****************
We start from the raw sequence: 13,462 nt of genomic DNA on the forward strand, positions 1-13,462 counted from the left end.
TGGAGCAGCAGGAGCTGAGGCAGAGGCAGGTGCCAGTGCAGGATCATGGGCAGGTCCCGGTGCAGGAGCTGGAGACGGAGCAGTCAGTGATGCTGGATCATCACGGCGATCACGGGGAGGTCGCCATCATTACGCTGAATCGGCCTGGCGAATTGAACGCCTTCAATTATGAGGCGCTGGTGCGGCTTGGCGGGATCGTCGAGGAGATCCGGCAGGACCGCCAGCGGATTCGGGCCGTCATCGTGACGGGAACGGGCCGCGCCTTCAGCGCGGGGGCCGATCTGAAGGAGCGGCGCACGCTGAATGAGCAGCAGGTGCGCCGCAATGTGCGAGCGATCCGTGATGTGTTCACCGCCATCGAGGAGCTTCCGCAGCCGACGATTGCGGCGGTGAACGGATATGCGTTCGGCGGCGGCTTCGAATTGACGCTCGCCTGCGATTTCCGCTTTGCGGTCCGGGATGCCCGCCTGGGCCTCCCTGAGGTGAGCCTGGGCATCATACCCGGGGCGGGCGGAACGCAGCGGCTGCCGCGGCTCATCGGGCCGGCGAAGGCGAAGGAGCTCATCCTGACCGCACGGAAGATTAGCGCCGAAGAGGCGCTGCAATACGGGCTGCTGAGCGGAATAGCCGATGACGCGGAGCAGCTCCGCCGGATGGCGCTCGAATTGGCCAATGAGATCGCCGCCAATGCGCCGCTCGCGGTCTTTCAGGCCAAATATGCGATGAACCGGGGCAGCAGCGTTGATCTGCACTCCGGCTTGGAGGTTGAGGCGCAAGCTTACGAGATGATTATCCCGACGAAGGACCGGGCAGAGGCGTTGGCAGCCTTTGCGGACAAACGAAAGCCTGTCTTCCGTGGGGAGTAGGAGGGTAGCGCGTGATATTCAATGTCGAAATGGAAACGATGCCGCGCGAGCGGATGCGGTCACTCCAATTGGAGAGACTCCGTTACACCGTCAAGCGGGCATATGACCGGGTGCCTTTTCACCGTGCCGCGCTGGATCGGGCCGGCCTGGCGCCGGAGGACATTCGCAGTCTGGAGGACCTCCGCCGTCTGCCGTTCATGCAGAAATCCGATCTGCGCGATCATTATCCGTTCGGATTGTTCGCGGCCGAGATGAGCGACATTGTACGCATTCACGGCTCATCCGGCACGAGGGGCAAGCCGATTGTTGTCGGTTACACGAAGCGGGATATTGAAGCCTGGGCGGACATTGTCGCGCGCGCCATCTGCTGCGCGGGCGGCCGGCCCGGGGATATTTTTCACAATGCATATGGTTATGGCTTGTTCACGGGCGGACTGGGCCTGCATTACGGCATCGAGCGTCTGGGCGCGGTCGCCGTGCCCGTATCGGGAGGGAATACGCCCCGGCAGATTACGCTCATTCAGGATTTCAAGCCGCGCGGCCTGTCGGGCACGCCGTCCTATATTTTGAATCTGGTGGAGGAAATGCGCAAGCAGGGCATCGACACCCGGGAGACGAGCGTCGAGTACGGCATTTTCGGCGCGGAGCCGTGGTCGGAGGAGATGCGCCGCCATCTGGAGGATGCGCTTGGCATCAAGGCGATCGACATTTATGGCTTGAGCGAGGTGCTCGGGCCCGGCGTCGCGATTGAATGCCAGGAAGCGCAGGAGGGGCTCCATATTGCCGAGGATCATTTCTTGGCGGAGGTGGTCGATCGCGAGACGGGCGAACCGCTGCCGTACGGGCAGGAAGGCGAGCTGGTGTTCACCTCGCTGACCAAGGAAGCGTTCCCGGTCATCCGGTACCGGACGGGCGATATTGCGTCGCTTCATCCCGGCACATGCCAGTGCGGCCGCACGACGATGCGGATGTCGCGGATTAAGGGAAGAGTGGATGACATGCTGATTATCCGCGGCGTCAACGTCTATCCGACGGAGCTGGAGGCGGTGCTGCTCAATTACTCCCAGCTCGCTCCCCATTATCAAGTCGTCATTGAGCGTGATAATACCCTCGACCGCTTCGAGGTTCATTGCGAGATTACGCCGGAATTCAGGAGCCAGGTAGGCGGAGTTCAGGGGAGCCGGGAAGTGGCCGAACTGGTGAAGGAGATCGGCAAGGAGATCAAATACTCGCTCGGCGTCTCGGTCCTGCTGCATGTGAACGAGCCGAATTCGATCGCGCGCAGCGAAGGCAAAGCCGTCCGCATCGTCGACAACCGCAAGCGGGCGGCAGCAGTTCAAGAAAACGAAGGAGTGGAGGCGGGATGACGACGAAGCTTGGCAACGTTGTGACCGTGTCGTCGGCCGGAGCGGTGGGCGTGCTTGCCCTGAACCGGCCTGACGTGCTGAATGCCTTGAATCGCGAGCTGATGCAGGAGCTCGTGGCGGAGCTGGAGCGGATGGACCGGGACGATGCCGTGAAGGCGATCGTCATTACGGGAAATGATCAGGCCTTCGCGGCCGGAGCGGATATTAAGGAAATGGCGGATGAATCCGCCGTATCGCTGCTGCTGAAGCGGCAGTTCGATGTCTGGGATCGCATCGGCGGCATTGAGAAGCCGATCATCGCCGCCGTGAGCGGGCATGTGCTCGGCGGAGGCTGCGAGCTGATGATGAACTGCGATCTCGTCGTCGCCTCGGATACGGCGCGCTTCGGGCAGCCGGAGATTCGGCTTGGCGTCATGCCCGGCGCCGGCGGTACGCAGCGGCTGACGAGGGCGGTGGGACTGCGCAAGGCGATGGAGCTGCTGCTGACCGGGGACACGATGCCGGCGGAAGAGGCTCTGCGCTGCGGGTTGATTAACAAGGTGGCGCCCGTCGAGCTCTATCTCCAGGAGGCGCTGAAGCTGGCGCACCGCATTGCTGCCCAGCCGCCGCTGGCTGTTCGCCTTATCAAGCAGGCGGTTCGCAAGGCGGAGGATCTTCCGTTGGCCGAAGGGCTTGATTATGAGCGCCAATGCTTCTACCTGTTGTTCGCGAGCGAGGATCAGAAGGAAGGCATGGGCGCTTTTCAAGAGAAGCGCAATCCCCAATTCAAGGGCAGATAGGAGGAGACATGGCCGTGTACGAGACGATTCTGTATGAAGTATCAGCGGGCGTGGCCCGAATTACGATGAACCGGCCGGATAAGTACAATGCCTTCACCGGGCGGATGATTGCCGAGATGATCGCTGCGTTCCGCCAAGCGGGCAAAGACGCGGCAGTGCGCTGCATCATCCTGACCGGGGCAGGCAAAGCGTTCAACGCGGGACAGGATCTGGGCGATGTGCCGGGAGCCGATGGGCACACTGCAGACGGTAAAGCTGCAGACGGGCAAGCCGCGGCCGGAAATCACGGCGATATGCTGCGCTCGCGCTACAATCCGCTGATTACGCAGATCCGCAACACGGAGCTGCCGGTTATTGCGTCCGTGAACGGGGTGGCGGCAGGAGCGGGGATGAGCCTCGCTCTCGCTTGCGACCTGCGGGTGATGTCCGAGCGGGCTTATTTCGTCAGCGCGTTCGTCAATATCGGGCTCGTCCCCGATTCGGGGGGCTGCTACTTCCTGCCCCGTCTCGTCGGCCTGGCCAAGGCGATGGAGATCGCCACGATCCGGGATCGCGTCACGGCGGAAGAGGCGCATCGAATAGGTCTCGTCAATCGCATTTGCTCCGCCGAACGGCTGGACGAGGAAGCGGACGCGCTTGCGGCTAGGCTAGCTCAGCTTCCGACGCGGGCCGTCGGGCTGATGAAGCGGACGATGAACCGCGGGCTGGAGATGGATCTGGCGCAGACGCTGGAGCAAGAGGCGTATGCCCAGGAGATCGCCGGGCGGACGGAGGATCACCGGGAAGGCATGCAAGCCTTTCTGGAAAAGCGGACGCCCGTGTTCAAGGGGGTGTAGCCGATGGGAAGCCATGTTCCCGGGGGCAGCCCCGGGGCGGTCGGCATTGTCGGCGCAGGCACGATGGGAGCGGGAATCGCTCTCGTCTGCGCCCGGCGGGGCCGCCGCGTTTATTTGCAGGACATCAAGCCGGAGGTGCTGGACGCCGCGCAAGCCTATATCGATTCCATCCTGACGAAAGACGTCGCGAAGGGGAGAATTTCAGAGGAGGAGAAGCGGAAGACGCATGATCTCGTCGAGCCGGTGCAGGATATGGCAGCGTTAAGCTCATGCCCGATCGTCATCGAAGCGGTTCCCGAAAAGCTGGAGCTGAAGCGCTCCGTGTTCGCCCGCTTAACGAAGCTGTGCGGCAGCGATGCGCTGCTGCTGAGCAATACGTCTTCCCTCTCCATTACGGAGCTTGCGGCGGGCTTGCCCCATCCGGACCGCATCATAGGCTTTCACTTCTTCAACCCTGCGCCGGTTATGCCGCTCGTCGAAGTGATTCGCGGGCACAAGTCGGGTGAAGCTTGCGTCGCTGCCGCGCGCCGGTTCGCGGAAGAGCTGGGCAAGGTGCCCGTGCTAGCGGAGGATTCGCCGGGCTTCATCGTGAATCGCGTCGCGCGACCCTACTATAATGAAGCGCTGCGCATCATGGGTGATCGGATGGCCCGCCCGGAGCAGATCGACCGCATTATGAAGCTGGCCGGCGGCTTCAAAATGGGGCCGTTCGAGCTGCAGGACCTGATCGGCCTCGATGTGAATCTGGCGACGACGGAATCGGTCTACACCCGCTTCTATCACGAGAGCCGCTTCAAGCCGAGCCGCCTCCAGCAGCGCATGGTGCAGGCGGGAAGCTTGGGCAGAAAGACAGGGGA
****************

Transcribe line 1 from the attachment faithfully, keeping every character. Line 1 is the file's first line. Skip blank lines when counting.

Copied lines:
We start from the raw sequence: 13,462 nt of genomic DNA on the forward strand, positions 1-13,462 counted from the left end.